You may be wondering how business software services may be able to supplement the revenue stream from your software product.
If you are a software vendor, or SaaS provider (Software-as-a-Service), how do you avoid cannibalizing your higher-priced software license sales with your cheaper software service offering? How can you ensure your services are in addition to your software revenue and not instead of it?
Certainly you need to have a well-thought-out pricing strategy to avoid channel conflict. But even better if you can develop your offering with some unique value-add business software services that perhaps are just not doable through the on-site perpetual-license model (and thus not competitive with your licensed software product).
One of the keys to developing a strong, long-lived business software service is to think out of the box in your up-front planning: what additional service can you provide if the software (and data) are being hosted and managed by you (or your channel/business partner) that cannot be done with on-site software?
Data aggregation and analysis services offer a lot of opportunity for many B2B software businesses. The idea is that as a SaaS provider, you are managing data for a number of hosted customers, and that the aggregated results or benchmarking of that data could be useful to all your customers individually, to your partners or channel, etc. Of course, privacy concerns may be an issue and it is critical to offer customers an opt-in/opt-out option. But so long as you are able to anonymize the results then you may be able to offer some useful additional value to your customers.
For example, if yours is a help desk application, then providing your customers with information about average ticket resolution times across the entire customer base would be extremely valuable to clients interested in benchmarking their resolution times against industry norms, without inappropriately sharing individual private data.
Another scenario might be one of visibility into aggregated or streamlined processes that your customer may not have previously automated, or only had limited visibility into (for example, supply-chain or customer-side processes). If through your SaaS customer and channel base, you are able to gather more data on end-to-end business processes, timelines, etc, there is unique value in that for your individual customers. A supply-chain application would be a good example here. But it is critical to be very careful in how you are using your customer's data and ensuring their up-front buyin.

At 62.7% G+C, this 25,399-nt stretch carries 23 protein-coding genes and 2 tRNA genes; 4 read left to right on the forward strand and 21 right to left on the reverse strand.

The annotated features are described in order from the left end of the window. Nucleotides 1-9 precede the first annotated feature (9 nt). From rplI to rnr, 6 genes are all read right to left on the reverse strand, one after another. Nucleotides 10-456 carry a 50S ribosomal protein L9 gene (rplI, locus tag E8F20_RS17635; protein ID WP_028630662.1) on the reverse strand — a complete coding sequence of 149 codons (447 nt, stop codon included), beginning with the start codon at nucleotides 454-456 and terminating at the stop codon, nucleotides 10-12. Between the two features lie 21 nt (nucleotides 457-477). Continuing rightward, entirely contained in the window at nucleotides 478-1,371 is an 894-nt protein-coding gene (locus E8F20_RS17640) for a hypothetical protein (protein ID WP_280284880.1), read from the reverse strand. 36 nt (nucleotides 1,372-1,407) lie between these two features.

What other value-add services could you offer that are unique to your particular application and usage model? To find them, I believe a careful usage model analysis of how your end user base actually uses (or could use) your application is critical to identifying the other areas you could add value with aggregated data or process information. Here are some typical questions to ask yourself:
Doing some careful up-front analysis of value-add business software services will allow you to keep the value of your SaaS offering high in your customer's minds. This will enable you to provide a higher-priced, differentiated service that is less likely to cannibalize your software license base.
Mar 28, 20 01:12 PM
Switching to a SaaS model might benefit an ISV in the current economic climate, with lower initial customer startup costs and ability to scale in small bites.
Mar 27, 20 07:09 PM
Resources for download including software marketing templates, tools, whitepapers, etc
Oct 28, 19 08:37 PM
Check out these top tips and templates to help you increase your software sales.